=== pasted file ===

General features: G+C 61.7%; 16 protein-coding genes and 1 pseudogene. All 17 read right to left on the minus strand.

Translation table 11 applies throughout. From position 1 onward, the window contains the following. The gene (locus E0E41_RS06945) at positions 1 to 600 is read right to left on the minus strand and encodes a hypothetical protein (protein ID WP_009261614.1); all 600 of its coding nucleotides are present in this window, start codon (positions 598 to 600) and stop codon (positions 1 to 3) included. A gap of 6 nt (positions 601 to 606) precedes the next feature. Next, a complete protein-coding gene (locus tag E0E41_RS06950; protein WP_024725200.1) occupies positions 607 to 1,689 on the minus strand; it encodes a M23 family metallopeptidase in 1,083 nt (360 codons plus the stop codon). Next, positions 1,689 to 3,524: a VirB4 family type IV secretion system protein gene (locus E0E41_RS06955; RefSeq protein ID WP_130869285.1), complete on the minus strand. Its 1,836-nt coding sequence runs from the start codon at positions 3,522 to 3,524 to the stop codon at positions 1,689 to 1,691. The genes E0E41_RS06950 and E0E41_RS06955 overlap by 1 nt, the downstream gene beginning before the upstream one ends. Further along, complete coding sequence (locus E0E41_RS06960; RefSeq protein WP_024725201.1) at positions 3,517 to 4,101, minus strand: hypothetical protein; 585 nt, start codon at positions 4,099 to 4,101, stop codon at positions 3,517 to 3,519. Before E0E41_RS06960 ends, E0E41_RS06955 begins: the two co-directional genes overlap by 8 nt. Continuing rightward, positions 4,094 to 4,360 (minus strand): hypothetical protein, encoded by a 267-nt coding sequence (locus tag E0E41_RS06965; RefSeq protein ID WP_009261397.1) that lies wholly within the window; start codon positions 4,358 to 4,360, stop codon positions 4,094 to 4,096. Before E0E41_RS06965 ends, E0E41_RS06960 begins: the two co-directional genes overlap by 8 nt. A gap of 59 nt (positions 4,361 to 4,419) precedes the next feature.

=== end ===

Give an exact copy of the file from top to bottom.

General features: G+C 61.7%; 16 protein-coding genes and 1 pseudogene. All 17 read right to left on the minus strand.

Translation table 11 applies throughout. From position 1 onward, the window contains the following. The gene (locus E0E41_RS06945) at positions 1 to 600 is read right to left on the minus strand and encodes a hypothetical protein (protein ID WP_009261614.1); all 600 of its coding nucleotides are present in this window, start codon (positions 598 to 600) and stop codon (positions 1 to 3) included. A gap of 6 nt (positions 601 to 606) precedes the next feature. Next, a complete protein-coding gene (locus tag E0E41_RS06950; protein WP_024725200.1) occupies positions 607 to 1,689 on the minus strand; it encodes a M23 family metallopeptidase in 1,083 nt (360 codons plus the stop codon). Next, positions 1,689 to 3,524: a VirB4 family type IV secretion system protein gene (locus E0E41_RS06955; RefSeq protein ID WP_130869285.1), complete on the minus strand. Its 1,836-nt coding sequence runs from the start codon at positions 3,522 to 3,524 to the stop codon at positions 1,689 to 1,691. The genes E0E41_RS06950 and E0E41_RS06955 overlap by 1 nt, the downstream gene beginning before the upstream one ends. Further along, complete coding sequence (locus E0E41_RS06960; RefSeq protein WP_024725201.1) at positions 3,517 to 4,101, minus strand: hypothetical protein; 585 nt, start codon at positions 4,099 to 4,101, stop codon at positions 3,517 to 3,519. Before E0E41_RS06960 ends, E0E41_RS06955 begins: the two co-directional genes overlap by 8 nt. Continuing rightward, positions 4,094 to 4,360 (minus strand): hypothetical protein, encoded by a 267-nt coding sequence (locus tag E0E41_RS06965; RefSeq protein ID WP_009261397.1) that lies wholly within the window; start codon positions 4,358 to 4,360, stop codon positions 4,094 to 4,096. Before E0E41_RS06965 ends, E0E41_RS06960 begins: the two co-directional genes overlap by 8 nt. A gap of 59 nt (positions 4,361 to 4,419) precedes the next feature.